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Tips & Tutorials >> All Tips & Tutorials In Focus: The Basics of External Flash Photography- Part13

Photography with Macro Lite Flash

Macro Lite is a flash unit that is attached to the front end of the lens for use when you are taking a close-up shot. There are two models in Canon's Macro Lite lineup: the Macro Ring Lite MR-14EX and the Macro Twin Lite MT-24EX. Both models enable users to obtain an appropriate amount of brightness when the flash is fired from a distance as close as 2cm from the subject. Not only does it allow small subjects to be captured in vivid colours, you can make good use of the unique shadows created in the expression with the flash fired from the optical axis of the lens. (Reported by: Koji Ueda)

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The inside of a spiral shell is like an abstract painting

I wanted to brighten the inside of the spiral shell to make the interior pattern look like an abstract painting. Even though I needed to move extremely close to the subject in order to capture a macro shot, the Macro Ring Lite flash was able to illuminate the cylindrical-shaped interior of the shell thoroughly with light emitted from the front end of the lens. Also, firing a flash helps to reproduce the colour of the subject in a beautiful tone. In this example, I set the flash mode to E-TTL, and allow automatic control of the flash exposure.

EOS 60D/ EF-S60mm f/2.8 Macro USM/ Aperture-priority AE (f/2.8, 1 sec.)/ ISO 100/ Exposure compensation: +1.3EV/ White balance: Auto/ Flash: Macro Ring Lite MR-14EX (Flash mode: E-TTL)/ Flash ratio (left:right) = 1:1


  • Illuminate the interior of the shell by firing flash from the front end of the lens
  • Use the flash light to reproduce the colour of the subject in a beautiful tone

Shooting Condition

The distance from the front end of the lens to the shell is about 0.1m. If flash is fired from a conventional external Speedlite unit, light would be reflected from the sides of the subject. The interior of the shell would not be illuminated in this case, resulting in a significantly underexposed shot. Here, I attached the Macro Ring Lite to the front end of the lens to brighten the inside of the shell.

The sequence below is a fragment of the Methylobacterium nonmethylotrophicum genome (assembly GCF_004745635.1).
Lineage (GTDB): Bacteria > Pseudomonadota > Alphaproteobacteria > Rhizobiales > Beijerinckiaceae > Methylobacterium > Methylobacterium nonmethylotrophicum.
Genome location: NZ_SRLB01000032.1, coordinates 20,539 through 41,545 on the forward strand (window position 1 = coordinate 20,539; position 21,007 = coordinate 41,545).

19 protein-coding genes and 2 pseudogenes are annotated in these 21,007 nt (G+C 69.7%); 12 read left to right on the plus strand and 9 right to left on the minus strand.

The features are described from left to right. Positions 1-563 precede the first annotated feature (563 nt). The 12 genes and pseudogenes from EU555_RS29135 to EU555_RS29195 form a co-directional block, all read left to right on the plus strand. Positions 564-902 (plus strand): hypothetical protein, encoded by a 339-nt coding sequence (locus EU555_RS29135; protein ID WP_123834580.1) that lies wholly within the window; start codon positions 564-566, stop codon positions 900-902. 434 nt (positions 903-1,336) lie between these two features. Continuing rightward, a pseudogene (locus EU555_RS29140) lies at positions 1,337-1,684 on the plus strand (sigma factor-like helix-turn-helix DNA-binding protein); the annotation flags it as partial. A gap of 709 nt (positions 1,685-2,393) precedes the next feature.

Position of the subject, camera and Speedlite

A: Approx. 0.1m

Capturing small insects in vivid colours while brightening the background

To capture a close-up shot of the tiny ladybird in vivid colours, I fired the Macro Twin Lite that I attached to my macro lens. Also, to brighten the background, I fired the Speedlite 550EX at the background above the subject via remote control. Diffusers were placed in front of each of the flash units to help diffuse the light.

EOS 5D Mark II/ MP-E 65mm f/2.8 1-5X Macro/ Manual exposure (f/16, 1/160 sec.)/ ISO 200/ White balance: Auto/ Flash: Wireless flash


  • Use a flash for macro photos to capture the subject in vivid colours
  • Use a second flash to brighten the background

Wireless Flash Settings

Flash mode: Manual flash/ Flash setting: Master (MT-24EX, 1/4) + Slave 1 (580EX, 1/4)/ Flash ratio for MT-24EX (left:right = 1:1)/ Flash angle: Master (MT-24EX, 24mm)/ Slave 1 (550EX, 24mm)

Shooting Condition

The subject is extremely small in size, so I captured it at a distance of about 4cm from the front end of the lens to the subject. It would be difficult to brighten the subject with conventional external Speedlite units in this case. Also, the Macro Lite flash alone was not sufficient to brighten the surroundings, thus resulting in a dark background.

Position of the subject, camera and Speedlite

A: Slave 1

B: Master Flash ON

C: Approx. 0.04m

Casting unique shadows in a portrait

If a Macro Ring Lite flash attached to the lens is fired in the same way as a conventional Speedlite flash, a light shadow will be created, which seems to add a border to the outline of the subject. Shown here is an example of a portrait shot that makes use of such a characteristic. A pale pink or blue colour is recommended for the background, as the shadow will be created in a rich tone. Allowing a distance of about 1 to 1.5m from the subject to the wall makes it easy to cast a sufficiently large shadow.

EOS 7D/ EF-S 60mm f/2.8 USM Macro/ Program AE (f/4.0, 1/60 sec.)/ ISO 400/ White balance: Colour temperature (5400K)/ Flash: Macro Ring Lite MR-14EX (E-TTL, flash exposure compensation: +1/3EV)/ Flash ratio (left:right) = 1:1


  • Cast a unique shadow using Macro Ring Lite
  • Choose a wall with a pale colour as the background

Shooting Condition

Firing the Speedlite 580EX II attached to the hot shoe of the camera results in a strong shadow to the side of the subject. While this is also one of the techniques in flash expression, I chose to use the Macro Ring Lite to cast a more unique shadow.

Position of the subject, camera and Speedlite

A: Approx. 3m

B: Approx. 1.5m

Koji Ueda

Born in Hiroshima in 1982, Ueda started his career as an assistant for photographer Shinichi Hanawa. He later became a freelance photographer, and is now engaged in a wide range of work from magazines to commercials while shooting different cities and landscapes all around the world. He is also a writer and a lecturer at photography lectures and workshops.